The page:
Pakistan says can’t afford more Afghan refugees
Foreign Minister Shah Mahmood Qureshi said on Saturday that Pakistan hosted more than three million Afghan refugees for decades, but it could not bear the additional burden of refugees.
Talking to media persons in his hometown of Multan, the Pakistani foreign minister said: "If the situation arises where more people need refuge, we will develop a plan first."
He expressed concern at the miscreants trying to enter Pakistan under the guise of refugees. "Our first attempt to deal with the situation will be to try and have Afghan refugees stay in Afghanistan," he said.
About peace in the region, he said "talks are under way with all stakeholders for regional peace". He said that he will be travelling to Tajikistan on Sunday to assist in the Afghan peace process. "After Tajikistan, I will go to Uzbekistan, where Prime Minister Imran Khan will join me," he said.
Foreign Minister Qureshi said the two countries have agreed on a discussion for peace in Afghanistan. He said the US secretary of state had acknowledged that Pakistan was a close ally and added that he would meet US special envoy for Afghanistan Zalmay Khalilzad in Uzbekistan.
Referring to China-Pakistan Economic Corridor, Qureshi said the project would benefit Pakistan, China and Afghanistan.
Pakistan envoy warns of danger
Pakistan's envoy to Kabul on Saturday called on the international community to strengthen Afghanistan's security forces and warned that deploying militiamen to fight the Taliban would worsen the situation.
The Taliban have launched a blistering offensive across Afghanistan since early May, capturing a vast swath of the country as US forces leave the country after 20 years.
With the Taliban claiming to have secured the control of 85 percent of the country, several warlords have started mobilising fighters to defend their territory and back government forces against the Taliban.
However, Pakistan's Ambassador to Kabul Mansoor Ahmad Khan says this could make things worse. "If things translate into some kind of warfare between militias and Taliban, it will be dangerous," Khan said in an interview with AFP.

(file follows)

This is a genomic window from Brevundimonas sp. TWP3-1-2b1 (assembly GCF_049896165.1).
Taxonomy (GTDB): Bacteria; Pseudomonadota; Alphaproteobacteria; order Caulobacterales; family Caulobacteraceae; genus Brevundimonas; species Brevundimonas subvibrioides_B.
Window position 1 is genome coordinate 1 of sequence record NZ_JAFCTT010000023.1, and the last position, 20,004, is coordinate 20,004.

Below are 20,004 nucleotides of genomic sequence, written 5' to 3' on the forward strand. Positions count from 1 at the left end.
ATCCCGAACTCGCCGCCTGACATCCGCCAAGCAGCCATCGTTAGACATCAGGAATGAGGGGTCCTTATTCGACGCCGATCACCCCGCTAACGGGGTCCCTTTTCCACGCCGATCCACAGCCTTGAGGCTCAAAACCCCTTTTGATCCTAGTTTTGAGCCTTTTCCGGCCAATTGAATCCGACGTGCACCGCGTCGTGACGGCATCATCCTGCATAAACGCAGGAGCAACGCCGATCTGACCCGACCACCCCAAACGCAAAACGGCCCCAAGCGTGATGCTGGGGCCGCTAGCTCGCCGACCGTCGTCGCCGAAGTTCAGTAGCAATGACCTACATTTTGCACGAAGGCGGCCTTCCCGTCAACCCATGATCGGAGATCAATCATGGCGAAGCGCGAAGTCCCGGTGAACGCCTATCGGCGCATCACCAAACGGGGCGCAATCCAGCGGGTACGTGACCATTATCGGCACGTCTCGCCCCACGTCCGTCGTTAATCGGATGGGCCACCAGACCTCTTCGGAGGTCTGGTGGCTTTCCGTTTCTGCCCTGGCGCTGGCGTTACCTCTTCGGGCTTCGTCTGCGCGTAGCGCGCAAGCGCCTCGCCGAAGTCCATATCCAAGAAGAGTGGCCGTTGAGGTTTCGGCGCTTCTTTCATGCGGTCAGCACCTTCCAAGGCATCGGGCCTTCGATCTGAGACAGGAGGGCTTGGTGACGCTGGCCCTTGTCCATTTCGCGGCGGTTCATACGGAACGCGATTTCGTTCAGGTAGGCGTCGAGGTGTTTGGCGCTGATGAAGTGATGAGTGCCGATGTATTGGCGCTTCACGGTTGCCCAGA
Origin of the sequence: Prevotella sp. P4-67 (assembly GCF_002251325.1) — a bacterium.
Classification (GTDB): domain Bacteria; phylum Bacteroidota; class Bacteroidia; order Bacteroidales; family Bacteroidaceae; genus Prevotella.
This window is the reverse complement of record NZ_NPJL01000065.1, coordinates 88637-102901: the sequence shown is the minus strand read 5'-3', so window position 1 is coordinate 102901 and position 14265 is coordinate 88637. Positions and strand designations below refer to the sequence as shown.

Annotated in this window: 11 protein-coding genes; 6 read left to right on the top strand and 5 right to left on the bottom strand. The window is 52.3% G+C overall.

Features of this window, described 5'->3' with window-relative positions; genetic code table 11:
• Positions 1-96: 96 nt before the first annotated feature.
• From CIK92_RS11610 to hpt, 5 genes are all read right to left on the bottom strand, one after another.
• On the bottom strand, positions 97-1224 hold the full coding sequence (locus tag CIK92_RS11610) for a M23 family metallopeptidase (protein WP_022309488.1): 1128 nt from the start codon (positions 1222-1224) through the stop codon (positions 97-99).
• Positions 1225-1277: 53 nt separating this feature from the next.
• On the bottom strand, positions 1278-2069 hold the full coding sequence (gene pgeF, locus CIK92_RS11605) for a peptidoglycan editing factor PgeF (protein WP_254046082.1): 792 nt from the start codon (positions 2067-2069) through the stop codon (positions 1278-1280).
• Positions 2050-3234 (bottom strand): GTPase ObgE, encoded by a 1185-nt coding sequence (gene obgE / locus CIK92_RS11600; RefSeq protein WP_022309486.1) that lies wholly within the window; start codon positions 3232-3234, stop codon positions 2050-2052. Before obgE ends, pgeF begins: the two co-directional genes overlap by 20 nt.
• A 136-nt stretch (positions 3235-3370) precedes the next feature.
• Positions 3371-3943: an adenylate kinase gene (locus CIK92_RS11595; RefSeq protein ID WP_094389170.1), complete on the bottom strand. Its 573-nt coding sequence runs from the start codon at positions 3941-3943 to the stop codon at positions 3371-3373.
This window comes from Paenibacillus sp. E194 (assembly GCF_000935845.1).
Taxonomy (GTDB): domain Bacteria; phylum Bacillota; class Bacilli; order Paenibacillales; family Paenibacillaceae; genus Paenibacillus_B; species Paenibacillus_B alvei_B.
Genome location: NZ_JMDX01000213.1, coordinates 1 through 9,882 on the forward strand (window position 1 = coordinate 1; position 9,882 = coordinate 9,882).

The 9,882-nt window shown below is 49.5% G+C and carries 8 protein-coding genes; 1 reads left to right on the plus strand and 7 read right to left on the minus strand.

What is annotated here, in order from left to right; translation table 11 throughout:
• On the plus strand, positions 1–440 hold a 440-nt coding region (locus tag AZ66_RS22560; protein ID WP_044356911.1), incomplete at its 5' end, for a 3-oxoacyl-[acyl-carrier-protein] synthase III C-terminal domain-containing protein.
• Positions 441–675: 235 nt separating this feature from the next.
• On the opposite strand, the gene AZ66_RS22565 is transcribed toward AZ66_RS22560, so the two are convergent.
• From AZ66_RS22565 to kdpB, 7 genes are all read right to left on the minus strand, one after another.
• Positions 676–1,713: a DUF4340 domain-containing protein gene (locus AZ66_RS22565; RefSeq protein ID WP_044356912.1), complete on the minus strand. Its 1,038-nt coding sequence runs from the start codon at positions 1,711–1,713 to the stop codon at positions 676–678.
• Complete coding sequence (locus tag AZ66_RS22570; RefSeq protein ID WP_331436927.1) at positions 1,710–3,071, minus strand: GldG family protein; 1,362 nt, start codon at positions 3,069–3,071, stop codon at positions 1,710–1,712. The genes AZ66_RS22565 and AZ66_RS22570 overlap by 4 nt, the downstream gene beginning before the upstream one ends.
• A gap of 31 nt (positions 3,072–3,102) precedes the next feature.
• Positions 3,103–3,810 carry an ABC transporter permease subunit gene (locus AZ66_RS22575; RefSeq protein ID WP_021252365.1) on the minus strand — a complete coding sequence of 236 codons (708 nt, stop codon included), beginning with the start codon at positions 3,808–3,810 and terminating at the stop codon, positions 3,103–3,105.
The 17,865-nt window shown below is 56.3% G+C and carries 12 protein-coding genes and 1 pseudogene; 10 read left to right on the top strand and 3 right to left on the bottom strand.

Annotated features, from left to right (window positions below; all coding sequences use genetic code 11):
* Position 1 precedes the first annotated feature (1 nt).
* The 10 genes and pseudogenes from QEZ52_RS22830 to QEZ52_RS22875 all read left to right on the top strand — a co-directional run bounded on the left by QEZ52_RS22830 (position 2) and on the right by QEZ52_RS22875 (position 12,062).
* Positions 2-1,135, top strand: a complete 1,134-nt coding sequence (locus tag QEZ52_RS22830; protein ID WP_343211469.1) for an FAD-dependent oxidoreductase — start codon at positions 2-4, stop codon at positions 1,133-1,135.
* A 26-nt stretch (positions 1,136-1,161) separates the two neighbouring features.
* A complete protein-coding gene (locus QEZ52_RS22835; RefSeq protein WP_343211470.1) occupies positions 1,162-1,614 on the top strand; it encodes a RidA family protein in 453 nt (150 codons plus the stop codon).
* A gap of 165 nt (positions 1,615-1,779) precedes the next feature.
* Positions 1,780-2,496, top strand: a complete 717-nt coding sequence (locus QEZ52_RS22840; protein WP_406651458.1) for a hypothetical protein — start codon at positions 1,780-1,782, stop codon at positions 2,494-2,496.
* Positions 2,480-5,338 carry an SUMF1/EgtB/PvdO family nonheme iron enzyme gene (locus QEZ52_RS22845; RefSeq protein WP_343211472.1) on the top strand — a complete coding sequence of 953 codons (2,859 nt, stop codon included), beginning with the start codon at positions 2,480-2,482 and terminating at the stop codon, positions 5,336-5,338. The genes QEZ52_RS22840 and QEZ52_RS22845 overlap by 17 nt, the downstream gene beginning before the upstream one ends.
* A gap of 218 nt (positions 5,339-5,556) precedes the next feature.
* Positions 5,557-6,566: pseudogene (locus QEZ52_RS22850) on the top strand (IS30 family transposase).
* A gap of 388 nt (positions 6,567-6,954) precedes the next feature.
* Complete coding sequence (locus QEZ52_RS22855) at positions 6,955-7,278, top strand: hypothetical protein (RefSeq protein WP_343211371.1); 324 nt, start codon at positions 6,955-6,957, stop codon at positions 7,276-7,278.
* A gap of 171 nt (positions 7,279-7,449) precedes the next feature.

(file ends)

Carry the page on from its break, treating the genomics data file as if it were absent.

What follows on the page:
"Therefore, it is important that Afghan government's capacity to defend these attacks and these security challenges is strengthened."
On Friday, veteran warlord Ismail Khan – whose forces helped topple the Taliban in 2001 – vowed to back government forces fighting against the insurgents.
Khan said more international cooperation was needed in support of President Ashraf Ghani's government, which he said was a "legitimate government at the moment in Afghanistan".
"Therefore all the countries, the international community, have to extend all possible support to Afghanistan in dealing with the security challenges," Khan said.
He said a worsening situation in Afghanistan could trigger a fresh wave of refugees crossing into Pakistan. "If the situation continues to worsen and deteriorate in Afghanistan... there can be an influx of refugees because of very close cross-border cultural contexts and religious context existing between our two societies," he said.
"Our first effort or first focus is to avoid things going into that direction," he said, insisting that a political solution was the only way to resolve the conflict in Afghanistan.
"If there is an inclusive, broad-based and comprehensive political settlement, it will be in the interest of not only Afghanistan but all of Afghanistan's neighbours."
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